Arthur Gonigberg edited this page Aug 28, 2018 · 12 revisions

Filters are the core of Zuul's functionality. They are responsible for the business logic of the application and can perform a variety of tasks.

  • Type: most often defines the stage during the routing flow when the Filter will be applied (although it can be any custom string)
  • Async: define if the filter is sync or async, generally meaning do you need to make an external call or just doing work on-box
  • Execution Order: applied within the Type, defines the order of execution across multiple Filters
  • Criteria: the conditions required in order for the Filter to be executed
  • Action: the action to be executed if the Criteria is met

Zuul provides a framework to dynamically read, compile, and run these Filters. Filters do not communicate with each other directly - instead they share state through a RequestContext which is unique to each request.

Filters are currently written in Groovy, although Zuul supports any JVM-based language. The source code for each Filter is written to a specified set of directories on the Zuul server that are periodically polled for changes. Updated filters are read from disk, dynamically compiled into the running server, and are invoked by Zuul for each subsequent request.


Incoming filters get executed before the request gets proxied to the origin. This is generally where the majority of the business logic gets executed. For example: authentication, dynamic routing, rate limiting, DDoS protection, metrics.


Endpoint filters are responsible for handling the request based on the execution of the incoming filters. Zuul comes with a built-in filter (ProxyEndpoint) for proxying requests to backend servers, so the typical use for these filters is for static endpoints. For example: health check responses, static error responses, 404 responses.


Outgoing filters handle actions after receiving a response from the backend. Typically they're used more for shaping the response and adding metrics than any heavy lifting. For example: storing statistics, adding/stripping standard headers, sending events to real-time streams, gziping responses.


Filters can be executed either synchronously or asynchronously. If your filter isn't doing a lot of work and is not blocking or going off-box, you can safely use a sync filter by extending HttpInboundSyncFilter or HttpOutboundSyncFilter.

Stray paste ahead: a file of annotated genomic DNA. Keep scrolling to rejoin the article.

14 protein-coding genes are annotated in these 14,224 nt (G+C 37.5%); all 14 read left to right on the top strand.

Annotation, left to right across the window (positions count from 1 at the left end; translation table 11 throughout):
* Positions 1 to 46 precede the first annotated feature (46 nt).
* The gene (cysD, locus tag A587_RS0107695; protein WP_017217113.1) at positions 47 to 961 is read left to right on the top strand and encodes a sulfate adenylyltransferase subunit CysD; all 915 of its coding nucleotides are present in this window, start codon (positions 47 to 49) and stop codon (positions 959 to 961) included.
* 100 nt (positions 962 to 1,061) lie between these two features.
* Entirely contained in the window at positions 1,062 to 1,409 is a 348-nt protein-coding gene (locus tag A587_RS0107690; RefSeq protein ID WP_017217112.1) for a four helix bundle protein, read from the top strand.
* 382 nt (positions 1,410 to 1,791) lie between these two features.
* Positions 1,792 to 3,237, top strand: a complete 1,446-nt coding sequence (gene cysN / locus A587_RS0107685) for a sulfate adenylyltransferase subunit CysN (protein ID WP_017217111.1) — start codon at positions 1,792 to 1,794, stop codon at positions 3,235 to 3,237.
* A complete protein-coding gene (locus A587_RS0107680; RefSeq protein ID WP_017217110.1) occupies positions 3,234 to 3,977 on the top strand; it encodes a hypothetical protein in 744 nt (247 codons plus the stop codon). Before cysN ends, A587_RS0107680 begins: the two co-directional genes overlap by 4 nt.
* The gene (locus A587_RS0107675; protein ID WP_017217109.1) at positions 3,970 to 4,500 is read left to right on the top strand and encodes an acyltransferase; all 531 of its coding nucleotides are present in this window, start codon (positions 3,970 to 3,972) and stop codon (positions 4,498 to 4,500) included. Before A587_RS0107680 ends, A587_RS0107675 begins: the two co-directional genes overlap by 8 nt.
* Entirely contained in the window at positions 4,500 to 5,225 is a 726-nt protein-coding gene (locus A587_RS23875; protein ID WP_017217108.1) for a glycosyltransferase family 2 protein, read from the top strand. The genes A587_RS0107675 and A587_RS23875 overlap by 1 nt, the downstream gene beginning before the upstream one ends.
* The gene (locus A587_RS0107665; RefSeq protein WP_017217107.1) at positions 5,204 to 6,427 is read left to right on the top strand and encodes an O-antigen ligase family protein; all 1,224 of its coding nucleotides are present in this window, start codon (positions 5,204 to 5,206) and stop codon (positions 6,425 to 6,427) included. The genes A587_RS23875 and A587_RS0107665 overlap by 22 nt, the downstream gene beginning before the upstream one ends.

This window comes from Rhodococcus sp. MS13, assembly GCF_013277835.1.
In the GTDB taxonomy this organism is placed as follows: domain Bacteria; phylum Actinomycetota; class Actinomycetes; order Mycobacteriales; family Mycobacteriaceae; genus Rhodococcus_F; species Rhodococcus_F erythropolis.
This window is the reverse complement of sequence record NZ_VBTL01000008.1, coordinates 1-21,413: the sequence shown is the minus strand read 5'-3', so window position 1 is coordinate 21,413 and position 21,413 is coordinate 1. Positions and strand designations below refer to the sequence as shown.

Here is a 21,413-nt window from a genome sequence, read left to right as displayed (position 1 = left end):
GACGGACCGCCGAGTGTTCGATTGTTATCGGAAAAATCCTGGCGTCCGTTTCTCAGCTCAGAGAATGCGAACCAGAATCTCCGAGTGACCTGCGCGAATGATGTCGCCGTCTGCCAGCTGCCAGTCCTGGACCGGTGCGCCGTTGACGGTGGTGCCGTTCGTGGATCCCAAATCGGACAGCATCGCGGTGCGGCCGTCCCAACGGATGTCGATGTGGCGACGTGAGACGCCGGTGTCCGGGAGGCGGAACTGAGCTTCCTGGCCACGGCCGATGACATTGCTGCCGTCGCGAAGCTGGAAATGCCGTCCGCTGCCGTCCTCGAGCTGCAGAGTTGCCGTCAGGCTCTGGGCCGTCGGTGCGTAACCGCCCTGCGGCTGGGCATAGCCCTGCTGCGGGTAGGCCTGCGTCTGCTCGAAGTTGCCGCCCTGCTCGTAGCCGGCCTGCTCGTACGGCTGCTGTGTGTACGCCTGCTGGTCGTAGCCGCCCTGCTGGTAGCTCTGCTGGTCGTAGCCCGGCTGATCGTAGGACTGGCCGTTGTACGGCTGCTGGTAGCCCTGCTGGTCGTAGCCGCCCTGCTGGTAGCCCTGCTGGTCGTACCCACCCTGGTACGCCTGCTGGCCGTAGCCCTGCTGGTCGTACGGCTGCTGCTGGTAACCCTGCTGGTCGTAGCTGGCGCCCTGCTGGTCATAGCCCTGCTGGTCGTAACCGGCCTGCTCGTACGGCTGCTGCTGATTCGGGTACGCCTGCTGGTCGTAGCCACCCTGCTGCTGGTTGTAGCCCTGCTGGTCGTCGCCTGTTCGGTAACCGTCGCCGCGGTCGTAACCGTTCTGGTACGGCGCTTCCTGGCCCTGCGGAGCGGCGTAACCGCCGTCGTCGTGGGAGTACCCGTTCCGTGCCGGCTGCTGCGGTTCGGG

However, in some cases you need to get some data from another service or a cache, or perhaps do some heavy computations. In these cases, you should not block the Netty threads and should use an async filter that returns an Observable wrapper for a response. For these filters you would extend the HttpInboundFilter or HttpOutboundFilter.

Example of a sync filter: Routes

Example of an async filter: SampleServiceFilter

Extracting Body Content

By default Zuul doesn't buffer body content, meaning it streams the received headers to the origin before the body has been received. This streaming behavior is very efficient and desirable, as long as your filter logic depends on header data. However, if you want to extract the request or response body in your inbound or outbound filter, you will need to explicitly tell Zuul to buffer the body. You can do this by overriding the needsBodyBuffered() method in your filter:

    boolean needsBodyBuffered(HttpResponseMessage input) {
        return true

Useful Filters

Zuul comes with some useful filters built and examples of other in the sample app.

Sample Filters

  • DebugRequest - look for a query param to add extra debug logging for a request
  • Healthcheck - simple static endpoint filter that returns 200, if everything is bootstrapped correctly
  • ZuulResponseFilter - add informational headers to provide extra details on routing, request execution, status and error cause

Core Filters

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